Dorothy Gale is swept away from a farm in Kansas to a magical land of Oz in a tornado and embarks on a quest with her new friends to see the Wizard who can help her return home to Kansas and help her friends as well.
Pompous phonetics Professor Henry Higgins (Sir Rex Harrison) is so sure of his abilities that he takes it upon himself to transform a Cockney working-class girl into someone who can pass for a cultured member of high society. His subject turns out to be the lovely Eliza Doolittle (Audrey Hepburn), who agrees to speech lessons to improve her job prospects. Higgins and Eliza clash, then form an unlikely bond, one that is threatened by aristocratic suitor Freddy Eynsford-Hill (Jeremy Brett).Written by
Dame Julie Andrews was the first choice for the role of Eliza Doolittle, but Warner Brothers, which had paid five and a half million dollars for the rights to the Alan Jay Lerner and Frederick Loewe musical, didn't want to risk a stage actress in the central role of a seventeen million dollar movie, despite lobbying from Lerner himself. However, this reason has been strongly doubted by those who believe audiences would have flocked to see the movie regardless of who played the leading role. It is also reported that Producer Jack L. Warner didn't think Andrews would be photogenic enough. He invited her to do a screentest, but she refused, so he forgot about her altogether. See more »
At Ascot, Eliza mentions an aunt whose death was first ascribed to influenza. The story is set in 1912, but it was 1918 when the great Spanish flu pandemic swept the world, claiming 50-100 million lives. See more »
[sounds from crowd, occasionally a word or phrase, indistinct and mostly not associated with a character]
Don't just stand there, Freddy, go and find a cab.
All right, I'll get it, I'll get it.
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In the posters, playbills and the original cast album for the stage version of "My Fair Lady", the credits always read "based on Bernard Shaw's 'Pygmalion' ", letting the audience know what play "My Fair Lady" was actually adapted from. The movie credits simply read "from a play by Bernard Shaw". See more »
The intermission is deleted from AMC viewings of the film and severely shortened in the TCM version. See more »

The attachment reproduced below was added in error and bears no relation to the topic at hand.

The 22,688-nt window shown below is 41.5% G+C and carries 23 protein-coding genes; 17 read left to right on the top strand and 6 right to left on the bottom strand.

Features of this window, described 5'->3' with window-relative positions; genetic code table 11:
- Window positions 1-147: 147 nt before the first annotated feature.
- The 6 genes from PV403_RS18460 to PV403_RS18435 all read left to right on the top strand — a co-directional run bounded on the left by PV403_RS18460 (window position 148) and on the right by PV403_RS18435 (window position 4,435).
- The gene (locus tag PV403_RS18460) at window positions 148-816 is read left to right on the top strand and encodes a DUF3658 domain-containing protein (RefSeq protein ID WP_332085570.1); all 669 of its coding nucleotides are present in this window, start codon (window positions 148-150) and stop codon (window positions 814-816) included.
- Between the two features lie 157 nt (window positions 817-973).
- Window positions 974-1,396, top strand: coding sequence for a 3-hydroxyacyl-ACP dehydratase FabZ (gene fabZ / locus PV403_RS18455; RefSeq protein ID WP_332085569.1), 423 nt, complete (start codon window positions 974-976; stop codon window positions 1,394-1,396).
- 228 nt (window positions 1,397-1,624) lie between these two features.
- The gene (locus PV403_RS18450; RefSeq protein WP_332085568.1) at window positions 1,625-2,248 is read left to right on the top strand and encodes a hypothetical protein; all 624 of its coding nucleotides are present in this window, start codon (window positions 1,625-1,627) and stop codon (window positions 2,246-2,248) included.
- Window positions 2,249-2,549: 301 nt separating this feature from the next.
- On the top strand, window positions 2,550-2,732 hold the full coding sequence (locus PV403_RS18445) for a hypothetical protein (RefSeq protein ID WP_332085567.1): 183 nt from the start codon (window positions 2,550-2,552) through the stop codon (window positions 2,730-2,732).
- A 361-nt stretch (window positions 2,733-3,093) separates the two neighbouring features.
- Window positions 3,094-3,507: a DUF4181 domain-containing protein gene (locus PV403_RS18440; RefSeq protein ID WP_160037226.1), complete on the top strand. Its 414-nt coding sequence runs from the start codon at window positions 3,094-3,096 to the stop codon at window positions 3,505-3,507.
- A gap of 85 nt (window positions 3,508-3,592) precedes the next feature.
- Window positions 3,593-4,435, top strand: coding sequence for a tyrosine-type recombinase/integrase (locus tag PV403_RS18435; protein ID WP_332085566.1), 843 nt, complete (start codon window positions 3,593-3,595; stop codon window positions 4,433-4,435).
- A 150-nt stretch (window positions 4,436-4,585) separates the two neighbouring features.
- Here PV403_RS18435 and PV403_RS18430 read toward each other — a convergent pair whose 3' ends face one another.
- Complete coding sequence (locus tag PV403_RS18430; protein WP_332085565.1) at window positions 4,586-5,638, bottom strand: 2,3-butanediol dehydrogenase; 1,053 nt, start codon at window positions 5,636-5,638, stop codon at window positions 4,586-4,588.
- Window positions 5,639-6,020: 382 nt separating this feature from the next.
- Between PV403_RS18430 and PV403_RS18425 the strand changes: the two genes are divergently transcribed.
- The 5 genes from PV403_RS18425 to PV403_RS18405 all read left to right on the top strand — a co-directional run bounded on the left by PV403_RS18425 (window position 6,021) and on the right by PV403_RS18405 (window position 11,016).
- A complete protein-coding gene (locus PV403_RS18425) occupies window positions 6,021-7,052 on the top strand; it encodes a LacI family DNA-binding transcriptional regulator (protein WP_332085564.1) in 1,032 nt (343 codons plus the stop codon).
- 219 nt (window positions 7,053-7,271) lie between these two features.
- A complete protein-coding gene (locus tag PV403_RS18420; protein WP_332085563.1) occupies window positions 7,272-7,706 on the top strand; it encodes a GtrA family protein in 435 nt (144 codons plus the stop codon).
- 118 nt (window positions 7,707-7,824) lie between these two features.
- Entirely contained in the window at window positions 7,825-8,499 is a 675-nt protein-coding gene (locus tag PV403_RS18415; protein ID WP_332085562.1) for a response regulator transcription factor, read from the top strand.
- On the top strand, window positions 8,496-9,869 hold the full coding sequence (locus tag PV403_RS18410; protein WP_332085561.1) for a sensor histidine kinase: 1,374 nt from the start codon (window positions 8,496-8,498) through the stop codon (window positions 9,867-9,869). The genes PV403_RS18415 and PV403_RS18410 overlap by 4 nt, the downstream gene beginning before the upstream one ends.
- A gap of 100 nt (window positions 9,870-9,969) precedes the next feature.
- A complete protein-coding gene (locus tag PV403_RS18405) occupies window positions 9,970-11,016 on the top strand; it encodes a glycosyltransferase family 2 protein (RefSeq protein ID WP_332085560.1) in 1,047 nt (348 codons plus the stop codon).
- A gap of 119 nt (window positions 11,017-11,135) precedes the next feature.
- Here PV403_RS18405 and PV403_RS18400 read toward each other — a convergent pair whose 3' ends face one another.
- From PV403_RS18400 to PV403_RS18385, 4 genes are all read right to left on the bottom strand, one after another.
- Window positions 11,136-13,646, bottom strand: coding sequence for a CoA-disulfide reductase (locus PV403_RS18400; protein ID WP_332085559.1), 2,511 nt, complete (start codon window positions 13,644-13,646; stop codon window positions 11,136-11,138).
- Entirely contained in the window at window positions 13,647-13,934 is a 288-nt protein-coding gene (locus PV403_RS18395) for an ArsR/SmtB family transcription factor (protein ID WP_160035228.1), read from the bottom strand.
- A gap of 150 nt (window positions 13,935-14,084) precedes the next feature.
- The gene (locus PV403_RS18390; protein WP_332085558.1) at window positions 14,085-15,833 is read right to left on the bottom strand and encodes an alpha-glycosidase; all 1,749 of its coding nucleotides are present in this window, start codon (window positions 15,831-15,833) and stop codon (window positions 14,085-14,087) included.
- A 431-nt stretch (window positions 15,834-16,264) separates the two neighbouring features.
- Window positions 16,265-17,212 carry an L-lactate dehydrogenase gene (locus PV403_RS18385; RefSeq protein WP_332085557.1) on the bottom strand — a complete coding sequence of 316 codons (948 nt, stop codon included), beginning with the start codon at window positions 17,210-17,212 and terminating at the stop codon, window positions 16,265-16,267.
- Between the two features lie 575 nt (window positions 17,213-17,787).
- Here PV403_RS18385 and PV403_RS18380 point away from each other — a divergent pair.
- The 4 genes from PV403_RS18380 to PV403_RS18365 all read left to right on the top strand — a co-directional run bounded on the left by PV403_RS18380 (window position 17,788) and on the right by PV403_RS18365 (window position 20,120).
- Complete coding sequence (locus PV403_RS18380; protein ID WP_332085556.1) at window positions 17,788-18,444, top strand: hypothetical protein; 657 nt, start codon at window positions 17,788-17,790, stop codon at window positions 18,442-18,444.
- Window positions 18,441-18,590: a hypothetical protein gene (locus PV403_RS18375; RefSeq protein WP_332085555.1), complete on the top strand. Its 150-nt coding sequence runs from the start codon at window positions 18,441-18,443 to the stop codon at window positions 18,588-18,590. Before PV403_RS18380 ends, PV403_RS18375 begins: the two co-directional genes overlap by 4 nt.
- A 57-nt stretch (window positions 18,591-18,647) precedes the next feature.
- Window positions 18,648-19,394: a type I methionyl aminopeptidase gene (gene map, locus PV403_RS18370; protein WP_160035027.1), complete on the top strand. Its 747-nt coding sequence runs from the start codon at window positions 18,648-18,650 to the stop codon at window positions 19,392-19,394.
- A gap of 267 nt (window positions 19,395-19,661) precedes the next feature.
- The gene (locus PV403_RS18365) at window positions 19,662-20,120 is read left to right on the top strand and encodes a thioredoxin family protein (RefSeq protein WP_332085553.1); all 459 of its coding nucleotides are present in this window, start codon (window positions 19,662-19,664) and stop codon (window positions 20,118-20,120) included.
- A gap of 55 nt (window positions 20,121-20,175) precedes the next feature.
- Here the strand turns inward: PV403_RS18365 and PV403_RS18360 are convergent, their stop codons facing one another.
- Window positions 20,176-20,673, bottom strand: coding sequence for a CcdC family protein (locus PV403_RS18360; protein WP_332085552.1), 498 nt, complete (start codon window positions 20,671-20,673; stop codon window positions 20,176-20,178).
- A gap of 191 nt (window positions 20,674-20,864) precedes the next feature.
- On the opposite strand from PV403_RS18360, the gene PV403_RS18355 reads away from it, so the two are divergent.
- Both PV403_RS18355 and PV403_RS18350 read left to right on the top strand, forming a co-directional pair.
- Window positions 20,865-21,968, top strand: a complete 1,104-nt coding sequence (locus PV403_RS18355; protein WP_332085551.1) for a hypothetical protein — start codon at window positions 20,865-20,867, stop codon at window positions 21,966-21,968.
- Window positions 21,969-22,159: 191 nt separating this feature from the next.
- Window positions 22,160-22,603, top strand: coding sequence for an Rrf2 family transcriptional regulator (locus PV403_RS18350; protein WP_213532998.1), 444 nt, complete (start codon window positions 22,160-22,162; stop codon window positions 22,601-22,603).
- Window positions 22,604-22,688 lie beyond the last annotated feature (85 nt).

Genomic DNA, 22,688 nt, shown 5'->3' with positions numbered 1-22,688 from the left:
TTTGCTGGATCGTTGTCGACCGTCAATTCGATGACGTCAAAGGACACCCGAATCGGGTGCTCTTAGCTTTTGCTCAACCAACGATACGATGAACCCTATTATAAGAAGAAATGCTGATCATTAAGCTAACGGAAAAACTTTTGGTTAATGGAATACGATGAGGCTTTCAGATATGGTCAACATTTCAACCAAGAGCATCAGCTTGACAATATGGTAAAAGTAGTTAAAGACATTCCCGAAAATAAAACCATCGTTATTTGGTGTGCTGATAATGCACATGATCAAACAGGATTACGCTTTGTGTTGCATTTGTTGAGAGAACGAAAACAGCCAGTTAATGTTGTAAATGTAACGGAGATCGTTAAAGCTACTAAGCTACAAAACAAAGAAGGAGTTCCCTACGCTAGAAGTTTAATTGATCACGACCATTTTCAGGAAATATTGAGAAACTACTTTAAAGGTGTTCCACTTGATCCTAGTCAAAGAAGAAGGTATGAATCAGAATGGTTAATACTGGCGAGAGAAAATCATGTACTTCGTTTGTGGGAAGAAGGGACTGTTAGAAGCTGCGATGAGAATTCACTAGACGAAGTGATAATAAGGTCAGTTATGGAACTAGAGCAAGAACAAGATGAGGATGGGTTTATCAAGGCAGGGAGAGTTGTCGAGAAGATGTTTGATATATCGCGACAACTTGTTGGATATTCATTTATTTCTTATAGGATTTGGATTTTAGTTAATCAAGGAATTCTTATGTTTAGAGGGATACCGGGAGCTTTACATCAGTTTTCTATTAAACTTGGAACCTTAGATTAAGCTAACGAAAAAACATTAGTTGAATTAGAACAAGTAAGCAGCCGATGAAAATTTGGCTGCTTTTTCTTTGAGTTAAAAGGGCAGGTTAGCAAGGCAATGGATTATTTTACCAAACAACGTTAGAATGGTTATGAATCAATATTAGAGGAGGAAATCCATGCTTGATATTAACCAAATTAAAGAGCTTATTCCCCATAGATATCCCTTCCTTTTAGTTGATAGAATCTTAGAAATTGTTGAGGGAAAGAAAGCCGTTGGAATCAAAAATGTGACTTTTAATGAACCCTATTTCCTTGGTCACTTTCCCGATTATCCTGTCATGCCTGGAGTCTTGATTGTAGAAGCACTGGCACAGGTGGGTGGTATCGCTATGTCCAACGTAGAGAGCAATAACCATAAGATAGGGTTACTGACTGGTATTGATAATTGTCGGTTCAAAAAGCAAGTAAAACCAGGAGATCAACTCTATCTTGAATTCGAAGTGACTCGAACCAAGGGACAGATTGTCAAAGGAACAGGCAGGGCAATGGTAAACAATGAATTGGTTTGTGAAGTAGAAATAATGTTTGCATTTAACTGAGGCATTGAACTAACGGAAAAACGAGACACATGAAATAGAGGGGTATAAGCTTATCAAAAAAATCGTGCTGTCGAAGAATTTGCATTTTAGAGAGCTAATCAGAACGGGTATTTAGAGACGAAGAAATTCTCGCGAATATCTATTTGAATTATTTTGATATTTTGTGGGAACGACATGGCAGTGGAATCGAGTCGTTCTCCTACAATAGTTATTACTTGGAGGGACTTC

I first saw this film when I was eight years old, after receiving it as a first communion present from my mother. For months I watched the movie on an almost daily basis, and it was quickly a favorite. I thought it was absolute perfection.
Now that I am a bit older.. I notice that is does have quite a few flaws. It doesn't really capture the essence of Shaw's Pygmalion, but I don't think that should really take away from the movie; they should be treated as separate entities. Some of the sets are a little, well, cramped, but consider what they had to work with, they did a pretty good job.
And then there is the dubbing issue. I recently special on MFL on AMC, and they showed "Wouldn't It Be Loverly" and "Show Me" with Audrey's voice, and though Audrey may not have the perfect melodic voice of Marni Nixon, her voice was much more "Eliza". I really do think they should have just used her voice. If you watch "Funny Face", you get a good feel for voice, which I think is beautiful in a unconventional way.
Then, there is the question of whether Julie Andrews should have played Eliza in the film version of MFL. I've gone back and forth on this issue. Now, Audrey Hepburn is my favorite actress of all time, and Julie Andrews is a close runner-up, so it really is hard to "choose". Of course Julie's voice is much better than even Marni Nixon's... but like I said before, I don't think a perfect singing voice really would suit Eliza. And as for which would play a better Eliza overall.. I really don't know. I wasn't alive to see MFL on Broadway, so I really can't compare the two. What I do know is that Audrey gave an amazing performance. Anyway, as someone else said, if Julie had played Eliza, who would have played Mary Poppins? ;)
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